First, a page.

Instead of sitting around all weekend (like I did), she worked on leasing two new buildings for us.
My guess is that she worked something like 30 hours over both days posting ads, responding to inquiries, arranging showings, taking applications and filling out leases.
When all the dust settles, I believe she will have completed 4-5 leases, which ought to net her in the neighborhood of $3,000 in commissions. That’s like $100 / hour.
To give you some context: The tuition for in-state students at the UC schools this year is something like $12,500.
Remember that when you hear people talking about how impossible it is to pay off student loan debt.
Have some bad news for those of you who love vaulted ceilings in apartments… they’re almost always illegal in LA.
First, what do I mean by vaulted ceilings? They’re the ones where you can look up and see the structure of the roof. Here’s an example:
Beautiful, right? So, why should that be illegal?
- There’s almost certainly no insulation. Usually, insulation goes between the drywall that you see in a normal ceiling and the plywood supporting the roof. If there’s no drywall, it almost always means no insulation (unless the owner installed a foam roof over the top of the original one, a step that few owners take). No insulation violates CA and LA building codes.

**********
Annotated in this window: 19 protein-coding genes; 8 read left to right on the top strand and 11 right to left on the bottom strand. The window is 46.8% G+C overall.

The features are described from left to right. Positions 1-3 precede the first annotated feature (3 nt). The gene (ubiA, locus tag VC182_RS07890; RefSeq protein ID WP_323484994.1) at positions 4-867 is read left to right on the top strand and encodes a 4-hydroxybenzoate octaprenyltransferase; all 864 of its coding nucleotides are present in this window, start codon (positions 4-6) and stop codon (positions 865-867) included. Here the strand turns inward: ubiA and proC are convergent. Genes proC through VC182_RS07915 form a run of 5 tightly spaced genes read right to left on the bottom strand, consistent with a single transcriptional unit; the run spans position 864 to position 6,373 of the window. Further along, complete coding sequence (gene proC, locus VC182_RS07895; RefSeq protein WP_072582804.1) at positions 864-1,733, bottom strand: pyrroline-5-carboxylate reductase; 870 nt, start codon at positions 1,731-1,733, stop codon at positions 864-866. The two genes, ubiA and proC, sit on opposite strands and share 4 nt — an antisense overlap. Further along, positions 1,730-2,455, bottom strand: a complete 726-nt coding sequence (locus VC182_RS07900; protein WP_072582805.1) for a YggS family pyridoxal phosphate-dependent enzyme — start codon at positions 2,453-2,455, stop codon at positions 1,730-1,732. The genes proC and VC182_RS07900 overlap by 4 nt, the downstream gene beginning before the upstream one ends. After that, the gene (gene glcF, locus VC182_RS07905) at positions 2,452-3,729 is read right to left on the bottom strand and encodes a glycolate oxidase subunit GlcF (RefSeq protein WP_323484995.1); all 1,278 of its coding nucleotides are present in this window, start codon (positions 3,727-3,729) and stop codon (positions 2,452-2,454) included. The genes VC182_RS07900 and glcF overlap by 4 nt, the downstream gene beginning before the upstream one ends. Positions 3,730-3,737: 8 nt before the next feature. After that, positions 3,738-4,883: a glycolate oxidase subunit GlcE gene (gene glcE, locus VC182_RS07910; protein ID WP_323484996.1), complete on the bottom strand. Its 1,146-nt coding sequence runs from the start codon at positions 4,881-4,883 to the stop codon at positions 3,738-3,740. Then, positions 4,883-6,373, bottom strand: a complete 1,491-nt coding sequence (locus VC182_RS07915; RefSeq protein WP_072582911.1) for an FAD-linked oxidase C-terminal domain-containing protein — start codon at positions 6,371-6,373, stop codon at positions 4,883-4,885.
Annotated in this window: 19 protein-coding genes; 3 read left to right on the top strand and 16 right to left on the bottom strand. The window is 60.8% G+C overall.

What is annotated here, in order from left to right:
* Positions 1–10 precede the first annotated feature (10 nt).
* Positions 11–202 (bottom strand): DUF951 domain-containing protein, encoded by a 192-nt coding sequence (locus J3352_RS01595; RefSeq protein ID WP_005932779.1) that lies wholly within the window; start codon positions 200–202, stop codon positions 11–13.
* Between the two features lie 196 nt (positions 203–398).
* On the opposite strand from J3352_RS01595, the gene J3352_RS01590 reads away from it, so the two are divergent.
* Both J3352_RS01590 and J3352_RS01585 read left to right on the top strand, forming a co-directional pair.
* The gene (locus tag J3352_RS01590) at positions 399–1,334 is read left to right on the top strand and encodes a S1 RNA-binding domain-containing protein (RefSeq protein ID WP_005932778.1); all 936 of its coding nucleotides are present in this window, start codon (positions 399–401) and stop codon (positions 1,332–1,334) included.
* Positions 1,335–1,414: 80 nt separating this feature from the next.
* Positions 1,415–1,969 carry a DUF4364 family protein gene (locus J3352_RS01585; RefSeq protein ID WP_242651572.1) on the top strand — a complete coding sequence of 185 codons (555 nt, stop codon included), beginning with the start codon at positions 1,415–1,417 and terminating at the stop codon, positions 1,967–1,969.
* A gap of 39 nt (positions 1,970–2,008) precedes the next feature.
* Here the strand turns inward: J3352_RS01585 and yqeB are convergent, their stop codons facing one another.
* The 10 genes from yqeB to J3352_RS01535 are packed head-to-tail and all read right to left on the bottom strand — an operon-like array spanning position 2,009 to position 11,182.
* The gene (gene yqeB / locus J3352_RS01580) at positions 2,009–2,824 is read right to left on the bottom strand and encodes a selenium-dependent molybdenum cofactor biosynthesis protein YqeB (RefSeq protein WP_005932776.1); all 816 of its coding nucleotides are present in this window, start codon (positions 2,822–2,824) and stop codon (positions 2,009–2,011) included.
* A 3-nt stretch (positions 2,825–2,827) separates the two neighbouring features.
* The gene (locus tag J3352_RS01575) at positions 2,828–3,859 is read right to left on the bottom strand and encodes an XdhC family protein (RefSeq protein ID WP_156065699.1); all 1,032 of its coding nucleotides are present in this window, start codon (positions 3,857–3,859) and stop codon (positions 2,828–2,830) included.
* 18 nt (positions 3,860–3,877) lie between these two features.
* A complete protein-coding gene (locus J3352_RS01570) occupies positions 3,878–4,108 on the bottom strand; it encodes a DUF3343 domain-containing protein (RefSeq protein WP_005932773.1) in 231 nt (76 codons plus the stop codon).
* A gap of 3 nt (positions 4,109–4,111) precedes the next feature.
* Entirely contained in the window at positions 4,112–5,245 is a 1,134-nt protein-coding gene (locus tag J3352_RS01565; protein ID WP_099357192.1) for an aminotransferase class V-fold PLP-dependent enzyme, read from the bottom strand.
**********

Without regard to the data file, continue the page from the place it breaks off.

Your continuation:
- No fire separation between the living space and the wood supporting the roof. In a fire, without drywall to protect them, those roof members would burn quickly, potentially bringing the roof down on the heads of any people still inside the building.
We know people love ceilings like this, so we have occasionally gone to the trouble of making them with permits. It’s super-painful, which is why I know that almost all of the exposed ceilings you see in LA apartment buildings are un-permitted.
With single family homes, having some un-permitted work is not the end of the world, because no city inspectors enter your home. But, with an apartment building, every 2-3 years the Housing Department inspects. If the particular inspector you get knows the building code (many don’t), you’re screwed.
So, unless you’re prepared to spend a lot of money either returning the ceiling to its original condition (and thereby making your units uglier and damaging your rent roll) or jumping through the hoops necessary to permit the open ceilings, avoid these buildings.
Don’t get excited. I’m not breaking my prohibition against selling any more properties.
4443 Willow Brook is a 10 unit complex Jon and I renovated in 2010-11 via our old entity, Better Dwellings. We sold it in 2012 for $2.1MM, which was around 10x the rent.
We made a bunch of money on the deal, but nowhere near as much as the new owners are going to make if they get anywhere near their $3.2MM asking price. (Note that the equity partner forced us to sell, which is why we don’t give that right away any more.)
For what it’s worth: 4443 Willow Brook is a pretty good property. It lacks parking, but the neighborhood is improving rapidly (partially due to us!) and the units are pretty well designed (despite being small) and have private outdoor space.
I would not pay $3.2MM for it. But I think someone could pay $3.0MM and feel like they’re getting a decent deal.
If you have ~$1MM and want to buy an apartment building in East Hollywood, get in touch and we’ll help with this one… we definitely know where all the bones are buried!